It is one of the most visible, tangible, and enjoyable CX activities. In doing so, it creates interest and engagement.  

Top tip for travel brands:

People get to hear about your workshop and the wider CX programme and when you reach out to them, they want to be a part of it.  

It does also create expectations, so be prepared to share the next steps, to keep people updated, and share the outputs. Keep them engaged – those who came to your workshop can easily become your group of CX champions around the business. 

4) It adds credibility to the CX agenda

By the time your recommendations for improvements and changes are made, your case is almost finalised. You have looked at it from a customer persona perspective, understood how the travel brand's issues affect them differently at various times, gathered input from around the business, and validated the conclusions with real customers.  

You have applied your insights and you know the most likely impact. Your case for change is ready and those approving decisions at the highest level will be reassured that you have considered the options, taken an educated and pragmatic approach, and looked at all the risks.

And, as you dig deeper into your journey mapping, you can find ways to collaborate with even the most doubtful stakeholders. You will have spent time with them to understand their world, their challenges, and their goals. Your journey mapping will uncover ways they can achieve their goals in a more customer-centric way.  

Top tip for travel brands:

The reality is that sometimes your stakeholders won’t show much interest until the leadership team shows how committed they are. At that point, when those around you see the value in it, the work you have done stands out and is recognised. 

86% of buyers will pay more for a better customer experience

Source: Bare International

5) It helps prioritise experience improvements 

Through this exercise, we’re looking for, what to change, what to keep, what to start or stop doing, and what we need more information and data about. The aim is to know what we need to do that will secure customers’ loyalty and advocacy.

The journey mapping workshop will generate hundreds of thoughts and ideas. The team in your workshop will have voted on the challenges and opportunities they feel are a priority. You know what your strategic aims are as a travel brand and what your biggest issues are. You now know what customers value the most and you know how well you do those things.

The net result is that you can identify the top tactical, strategic, and cultural actions for customers, colleagues and partners and build an informed roadmap of planning, delivery, and monitoring.

Journey mapping really is the gift that keeps on giving to your passenger experience programme. I’ve only covered some of the benefits here, but the list goes on; you’ll find the journey mapping framework included in our guide, which helps to organise the thinking and breaks it down into manageable and focused actions.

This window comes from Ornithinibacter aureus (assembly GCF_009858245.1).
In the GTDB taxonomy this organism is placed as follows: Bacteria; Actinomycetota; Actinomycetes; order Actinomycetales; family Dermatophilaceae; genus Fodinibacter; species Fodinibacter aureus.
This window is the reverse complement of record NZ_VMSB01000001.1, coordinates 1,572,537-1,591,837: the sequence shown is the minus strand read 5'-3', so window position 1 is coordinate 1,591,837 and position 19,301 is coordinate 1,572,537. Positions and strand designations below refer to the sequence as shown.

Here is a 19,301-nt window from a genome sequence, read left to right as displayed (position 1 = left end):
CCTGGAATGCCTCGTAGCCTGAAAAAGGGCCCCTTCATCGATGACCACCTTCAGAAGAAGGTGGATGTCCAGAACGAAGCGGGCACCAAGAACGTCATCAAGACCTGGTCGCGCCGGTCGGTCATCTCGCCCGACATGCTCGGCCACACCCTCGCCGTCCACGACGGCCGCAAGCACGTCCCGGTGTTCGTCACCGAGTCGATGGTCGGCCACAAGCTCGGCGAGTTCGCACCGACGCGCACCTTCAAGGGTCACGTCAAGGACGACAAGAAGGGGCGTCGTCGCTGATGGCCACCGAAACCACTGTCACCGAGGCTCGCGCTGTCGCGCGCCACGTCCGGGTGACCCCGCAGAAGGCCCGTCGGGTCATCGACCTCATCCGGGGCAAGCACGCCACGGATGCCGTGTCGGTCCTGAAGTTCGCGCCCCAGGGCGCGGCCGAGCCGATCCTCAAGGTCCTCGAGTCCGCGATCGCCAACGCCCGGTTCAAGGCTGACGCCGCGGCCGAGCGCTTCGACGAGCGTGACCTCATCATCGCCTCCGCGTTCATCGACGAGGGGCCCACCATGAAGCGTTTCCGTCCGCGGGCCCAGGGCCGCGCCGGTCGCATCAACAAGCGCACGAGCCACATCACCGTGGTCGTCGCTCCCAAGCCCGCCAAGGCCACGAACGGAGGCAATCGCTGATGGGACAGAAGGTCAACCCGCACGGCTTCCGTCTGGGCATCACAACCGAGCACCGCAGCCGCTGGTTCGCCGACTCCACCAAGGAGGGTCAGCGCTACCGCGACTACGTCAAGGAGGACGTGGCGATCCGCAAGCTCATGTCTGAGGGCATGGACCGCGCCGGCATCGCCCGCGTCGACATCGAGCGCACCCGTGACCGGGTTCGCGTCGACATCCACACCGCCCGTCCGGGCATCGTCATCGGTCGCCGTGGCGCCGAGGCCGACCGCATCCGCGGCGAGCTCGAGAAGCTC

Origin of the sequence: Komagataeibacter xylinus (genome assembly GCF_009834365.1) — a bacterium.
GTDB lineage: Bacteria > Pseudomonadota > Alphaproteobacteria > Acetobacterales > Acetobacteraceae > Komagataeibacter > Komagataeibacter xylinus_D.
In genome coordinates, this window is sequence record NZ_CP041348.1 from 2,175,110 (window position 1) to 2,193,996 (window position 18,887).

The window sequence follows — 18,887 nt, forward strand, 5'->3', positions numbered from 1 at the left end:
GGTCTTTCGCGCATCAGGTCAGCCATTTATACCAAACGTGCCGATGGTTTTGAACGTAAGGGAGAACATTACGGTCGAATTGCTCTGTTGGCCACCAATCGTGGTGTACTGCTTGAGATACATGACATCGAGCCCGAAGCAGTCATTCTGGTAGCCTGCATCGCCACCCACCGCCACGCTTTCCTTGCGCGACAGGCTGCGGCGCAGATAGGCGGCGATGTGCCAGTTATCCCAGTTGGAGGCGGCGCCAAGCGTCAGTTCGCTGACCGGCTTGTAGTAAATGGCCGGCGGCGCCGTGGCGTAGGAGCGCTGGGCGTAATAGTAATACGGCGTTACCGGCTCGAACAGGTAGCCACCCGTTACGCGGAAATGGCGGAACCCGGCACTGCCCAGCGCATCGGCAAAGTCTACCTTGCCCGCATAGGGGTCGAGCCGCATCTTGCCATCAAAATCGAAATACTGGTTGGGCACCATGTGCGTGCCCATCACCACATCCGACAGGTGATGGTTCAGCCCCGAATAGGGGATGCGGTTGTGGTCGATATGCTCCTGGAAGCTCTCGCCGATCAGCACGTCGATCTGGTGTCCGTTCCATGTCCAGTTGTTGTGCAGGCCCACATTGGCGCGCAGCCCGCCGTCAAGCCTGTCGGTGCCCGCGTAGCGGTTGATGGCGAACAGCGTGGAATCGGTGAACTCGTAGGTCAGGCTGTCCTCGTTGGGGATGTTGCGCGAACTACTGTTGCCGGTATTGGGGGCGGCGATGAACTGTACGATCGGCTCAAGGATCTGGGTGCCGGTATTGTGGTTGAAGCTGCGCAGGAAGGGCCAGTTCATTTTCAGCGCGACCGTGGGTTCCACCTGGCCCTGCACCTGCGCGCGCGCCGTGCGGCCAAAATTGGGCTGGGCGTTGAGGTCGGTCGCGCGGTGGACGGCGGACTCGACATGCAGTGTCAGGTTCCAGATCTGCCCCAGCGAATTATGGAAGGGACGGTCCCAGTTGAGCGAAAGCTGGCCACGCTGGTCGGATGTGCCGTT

You can apply the principles of journey mapping to colleagues joining the company or to those handling customer enquiries. Those who join your workshops – even if they were told at the last minute by their boss to join you - build new relationships, they learn more about their own organisation, and gain a better understanding of the role they can play in improving passengers’ experiences. They will be able to see how CX links to other initiatives and programmes and bring new ideas from their own perspectives and roles if they understand the importance of Customer Journey Mapping.  

And, quite possibly for the first time, the entire organisation and its partners are brought together behind a common perspective – that of your customers.

Journey mapping always needs to be strategically aligned, efficient in its delivery, and must generate influential insights. But I would always advocate that whether it’s with a team of 20 or just you, see where journey mapping takes you. It won’t let you down

Jerry Angrave delivering a session on Customer Journey mapping at our 2023 Customer Conference
Jerry Angrave delivering a session on Customer Journey mapping at our 2023 Customer Conference.

Top tip for travel brands: 

Download “Ensuring your Customer Journey Mapping is effective, strategic, and influentialhere for a guide on how to run your own journey mapping workshops or contact our team for more information.

Read the eGuide

Jerry Angrave
Jerry Angrave
Customer & Passenger Experience Specialist, Empathyce

Jerry Angrave has a background in senior corporate Customer Experience roles and is now a CX consultant. He helps organisations, especially airlines and airports, build their Customer Experience programmes to ensure they are strategically aligned, powerfully engaging and commercially accountable. Jerry is a member of the Heathrow Accessibility Advisory Committee and a member of the British Aviation Group. He is also a Certified Customer Experience Professional and is author of “The Journey Mapping Playbook”. 

E-mail: [email protected]